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Hillar Moore III, at lectern, gives statistics and talks about the program as, from left background, EBRP Sheriff Sid Gautreaux and BRPD Chief Murphy Paul wait to speak as the District Attorney's office hosted its annual press conference discussing domestic violence numbers and initiatives over the past year Thursday Jan. 10, 2019, in Baton Rouge, La. Hillar Moore III, EBRP Sheriff Sid Gautreaux and BRPD Chief Murphy Paul talked about the 2018 report and introduced new efforts to combat domestic violence.

The East Baton Rouge Parish District Attorney's Office is starting work on a new grant aimed at reducing the death toll from the nation's opioid epidemic, which hasn't spared the Baton Rouge area of both fatal overdoses and drug related homicides. 

The grant for about $360,000 was awarded in October and extends through September 2020. 

District Attorney Hillar Moore III said the ultimate goal is to get drugs off the streets without throwing addicts in jail — "making better cases against dealers and connecting users with services."

In the grant application, officials wrote that both homicide and opioid death rates have risen sharply in recent years.

"However, the public health aspects of the opioid and related violent crime problem have reached current levels at a time when our jurisdiction has been unable to keep up with evidence based and data driven solutions to this particular problem," they wrote.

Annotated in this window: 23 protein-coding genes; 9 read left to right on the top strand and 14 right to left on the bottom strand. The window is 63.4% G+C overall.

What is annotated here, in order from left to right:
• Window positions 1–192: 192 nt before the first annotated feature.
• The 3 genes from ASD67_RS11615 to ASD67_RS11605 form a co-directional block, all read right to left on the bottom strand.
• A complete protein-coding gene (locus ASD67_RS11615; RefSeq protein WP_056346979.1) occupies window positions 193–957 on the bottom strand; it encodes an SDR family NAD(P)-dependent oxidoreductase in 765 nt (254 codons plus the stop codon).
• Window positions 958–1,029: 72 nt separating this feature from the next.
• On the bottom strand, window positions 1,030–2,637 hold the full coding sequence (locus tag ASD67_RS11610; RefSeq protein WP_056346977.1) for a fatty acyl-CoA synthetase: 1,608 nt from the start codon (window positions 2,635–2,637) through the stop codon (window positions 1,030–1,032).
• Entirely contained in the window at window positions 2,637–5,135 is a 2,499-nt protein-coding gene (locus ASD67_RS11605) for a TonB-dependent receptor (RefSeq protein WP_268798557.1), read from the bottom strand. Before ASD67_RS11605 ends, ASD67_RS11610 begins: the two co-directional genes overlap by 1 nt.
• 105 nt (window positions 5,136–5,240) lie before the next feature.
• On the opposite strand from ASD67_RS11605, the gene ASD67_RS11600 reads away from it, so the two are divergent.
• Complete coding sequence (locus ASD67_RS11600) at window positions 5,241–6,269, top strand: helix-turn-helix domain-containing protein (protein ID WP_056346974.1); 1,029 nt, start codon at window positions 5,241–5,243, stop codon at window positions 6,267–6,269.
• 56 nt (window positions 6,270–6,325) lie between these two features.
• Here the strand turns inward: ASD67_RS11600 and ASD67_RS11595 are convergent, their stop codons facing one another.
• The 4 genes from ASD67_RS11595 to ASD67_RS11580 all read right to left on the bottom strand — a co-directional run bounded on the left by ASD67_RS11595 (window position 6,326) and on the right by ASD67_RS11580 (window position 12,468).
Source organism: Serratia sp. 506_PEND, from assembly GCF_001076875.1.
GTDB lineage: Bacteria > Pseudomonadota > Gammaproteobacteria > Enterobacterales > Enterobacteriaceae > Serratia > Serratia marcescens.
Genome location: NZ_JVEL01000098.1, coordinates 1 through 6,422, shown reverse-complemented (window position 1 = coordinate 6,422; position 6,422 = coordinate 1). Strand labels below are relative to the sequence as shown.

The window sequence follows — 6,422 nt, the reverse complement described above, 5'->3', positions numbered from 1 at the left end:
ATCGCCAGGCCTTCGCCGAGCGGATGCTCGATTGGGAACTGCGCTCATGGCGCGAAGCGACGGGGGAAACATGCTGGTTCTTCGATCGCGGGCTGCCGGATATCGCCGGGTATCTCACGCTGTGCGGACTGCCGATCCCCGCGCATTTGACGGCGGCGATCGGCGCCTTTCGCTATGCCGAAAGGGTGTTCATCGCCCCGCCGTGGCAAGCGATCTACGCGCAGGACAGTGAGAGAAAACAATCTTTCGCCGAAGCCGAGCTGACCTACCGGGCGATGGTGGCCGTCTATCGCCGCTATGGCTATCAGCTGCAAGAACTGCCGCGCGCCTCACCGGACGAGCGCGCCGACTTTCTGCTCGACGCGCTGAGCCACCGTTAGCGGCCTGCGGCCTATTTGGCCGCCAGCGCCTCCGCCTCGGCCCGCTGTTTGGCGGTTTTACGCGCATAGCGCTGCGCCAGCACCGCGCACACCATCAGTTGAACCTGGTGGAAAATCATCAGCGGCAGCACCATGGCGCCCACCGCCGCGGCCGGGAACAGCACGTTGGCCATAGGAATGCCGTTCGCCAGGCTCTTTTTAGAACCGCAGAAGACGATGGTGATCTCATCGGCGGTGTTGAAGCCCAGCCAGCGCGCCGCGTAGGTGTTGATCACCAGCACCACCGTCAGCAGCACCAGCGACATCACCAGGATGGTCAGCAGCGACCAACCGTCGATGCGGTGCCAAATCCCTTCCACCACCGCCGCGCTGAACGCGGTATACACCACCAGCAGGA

The application notes that overdose deaths in the parish more than doubled from 37 in 2010 to 83 in 2016. Homicides overall also climbed to unprecedented levels in 2017 accompanied by high rates of violent crime as a whole.

The grant will help law enforcement authorities do a more effective job of coordinating criminal investigations and gathering covert intelligence, building better cases to bring to court for prosecution, according to the application.

Jon Daily, grants manager for Moore's office, said the first step is getting local law enforcement agencies to start collecting and reporting uniform data when responding to overdoses and instances of drug related violent crime. That means conducting more thorough investigations — including treating fatal overdose scenes the same as homicide scenes.

Officials are looking to hire a coordinator for the project and are partnering with LSU researchers and other agencies. Part of the process will involve determing where and how much data surrounding opioid use can be obtained and studied. That data ultimately compiled into network analysis maps that show where and how drugs are being distributed. 

Moore noted that Louisiana's "good Samaritan" law — which gives people immunity from prosecution when they call police to report an overdose — makes his job more difficult in part because it limits the ability of responding officers to interview people present.

But officials said the grant also involves raising awareness of the law to encourage members of the public to call 911 when they believe someone's life is at risk.

He also said his goal is not to build more cases around the contrasting statute that allows second-degree murder charges against people who supply the drugs that lead to a fatal overdose.

The practice has become more common in recent years and has been met with criticism in certain cases where it appears to target fellow drug users who happened to conduct the latest transaction, rather than higher level dealers involved in organized drug distribution networks.

Follow Lea Skene on Twitter, @lea_skene.